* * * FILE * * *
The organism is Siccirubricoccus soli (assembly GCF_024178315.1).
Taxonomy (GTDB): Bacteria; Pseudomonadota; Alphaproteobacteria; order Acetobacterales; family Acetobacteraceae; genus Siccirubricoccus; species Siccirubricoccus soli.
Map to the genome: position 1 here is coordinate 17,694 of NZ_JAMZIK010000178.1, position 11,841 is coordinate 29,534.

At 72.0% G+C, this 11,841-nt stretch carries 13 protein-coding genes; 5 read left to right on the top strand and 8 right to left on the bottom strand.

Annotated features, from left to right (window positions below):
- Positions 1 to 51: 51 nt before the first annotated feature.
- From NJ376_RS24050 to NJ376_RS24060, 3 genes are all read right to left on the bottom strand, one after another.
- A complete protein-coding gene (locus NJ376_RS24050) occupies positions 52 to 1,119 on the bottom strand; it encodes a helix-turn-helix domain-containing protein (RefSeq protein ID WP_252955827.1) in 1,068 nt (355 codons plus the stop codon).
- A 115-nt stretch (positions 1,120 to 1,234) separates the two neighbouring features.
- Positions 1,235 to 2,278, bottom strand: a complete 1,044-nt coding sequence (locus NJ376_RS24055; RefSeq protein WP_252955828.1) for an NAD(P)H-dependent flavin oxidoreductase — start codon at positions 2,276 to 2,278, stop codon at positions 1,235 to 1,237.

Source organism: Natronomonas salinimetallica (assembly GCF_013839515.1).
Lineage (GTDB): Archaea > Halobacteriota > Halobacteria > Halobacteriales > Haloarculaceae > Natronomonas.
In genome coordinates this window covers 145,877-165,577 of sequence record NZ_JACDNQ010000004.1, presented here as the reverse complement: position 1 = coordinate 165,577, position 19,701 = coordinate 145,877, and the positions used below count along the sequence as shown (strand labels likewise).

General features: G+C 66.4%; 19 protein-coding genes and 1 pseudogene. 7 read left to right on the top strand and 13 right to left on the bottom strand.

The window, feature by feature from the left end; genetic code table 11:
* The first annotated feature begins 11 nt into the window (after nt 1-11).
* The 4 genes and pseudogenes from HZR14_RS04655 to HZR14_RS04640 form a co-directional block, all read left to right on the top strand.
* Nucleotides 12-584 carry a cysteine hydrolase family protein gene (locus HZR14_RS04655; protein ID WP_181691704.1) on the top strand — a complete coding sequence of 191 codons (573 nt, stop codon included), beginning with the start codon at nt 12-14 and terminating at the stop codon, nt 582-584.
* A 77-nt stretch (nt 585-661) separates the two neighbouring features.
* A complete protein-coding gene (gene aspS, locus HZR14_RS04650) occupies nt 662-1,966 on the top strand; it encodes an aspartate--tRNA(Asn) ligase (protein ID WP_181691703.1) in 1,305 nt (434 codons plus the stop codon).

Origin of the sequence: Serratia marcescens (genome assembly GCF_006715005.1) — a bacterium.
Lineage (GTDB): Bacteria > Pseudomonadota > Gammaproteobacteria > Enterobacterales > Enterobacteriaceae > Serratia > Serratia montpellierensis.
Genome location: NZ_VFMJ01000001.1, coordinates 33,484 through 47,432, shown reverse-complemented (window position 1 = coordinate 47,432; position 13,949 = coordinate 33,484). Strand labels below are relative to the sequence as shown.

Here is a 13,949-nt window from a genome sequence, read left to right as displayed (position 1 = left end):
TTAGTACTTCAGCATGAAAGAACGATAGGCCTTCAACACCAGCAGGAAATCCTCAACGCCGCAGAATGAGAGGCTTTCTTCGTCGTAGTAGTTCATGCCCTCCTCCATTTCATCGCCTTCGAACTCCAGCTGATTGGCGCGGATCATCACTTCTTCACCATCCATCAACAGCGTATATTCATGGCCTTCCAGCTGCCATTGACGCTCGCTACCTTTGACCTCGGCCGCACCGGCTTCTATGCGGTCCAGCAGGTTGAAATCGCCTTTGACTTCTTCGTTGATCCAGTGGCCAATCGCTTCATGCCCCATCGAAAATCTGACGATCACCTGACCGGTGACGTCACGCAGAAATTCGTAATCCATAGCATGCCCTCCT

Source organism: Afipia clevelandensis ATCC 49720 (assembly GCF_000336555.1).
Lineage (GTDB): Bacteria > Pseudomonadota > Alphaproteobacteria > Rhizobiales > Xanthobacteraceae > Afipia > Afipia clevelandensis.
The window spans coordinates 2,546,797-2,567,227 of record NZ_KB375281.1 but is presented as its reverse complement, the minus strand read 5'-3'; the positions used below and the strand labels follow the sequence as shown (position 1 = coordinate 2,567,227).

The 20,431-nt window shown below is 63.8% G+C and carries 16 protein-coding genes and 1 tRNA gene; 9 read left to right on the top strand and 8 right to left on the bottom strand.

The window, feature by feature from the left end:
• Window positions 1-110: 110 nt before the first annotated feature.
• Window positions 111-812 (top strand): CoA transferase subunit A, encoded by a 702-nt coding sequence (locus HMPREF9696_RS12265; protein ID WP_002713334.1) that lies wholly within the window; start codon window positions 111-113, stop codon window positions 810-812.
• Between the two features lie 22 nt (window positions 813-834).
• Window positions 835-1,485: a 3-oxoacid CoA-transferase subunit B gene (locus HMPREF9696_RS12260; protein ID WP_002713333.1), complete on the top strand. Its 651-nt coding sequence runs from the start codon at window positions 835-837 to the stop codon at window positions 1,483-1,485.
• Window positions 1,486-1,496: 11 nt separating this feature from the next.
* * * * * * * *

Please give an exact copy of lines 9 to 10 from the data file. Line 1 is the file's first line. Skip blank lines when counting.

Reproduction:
- A 115-nt stretch (positions 1,120 to 1,234) separates the two neighbouring features.
- Positions 1,235 to 2,278, bottom strand: a complete 1,044-nt coding sequence (locus NJ376_RS24055; RefSeq protein WP_252955828.1) for an NAD(P)H-dependent flavin oxidoreductase — start codon at positions 2,276 to 2,278, stop codon at positions 1,235 to 1,237.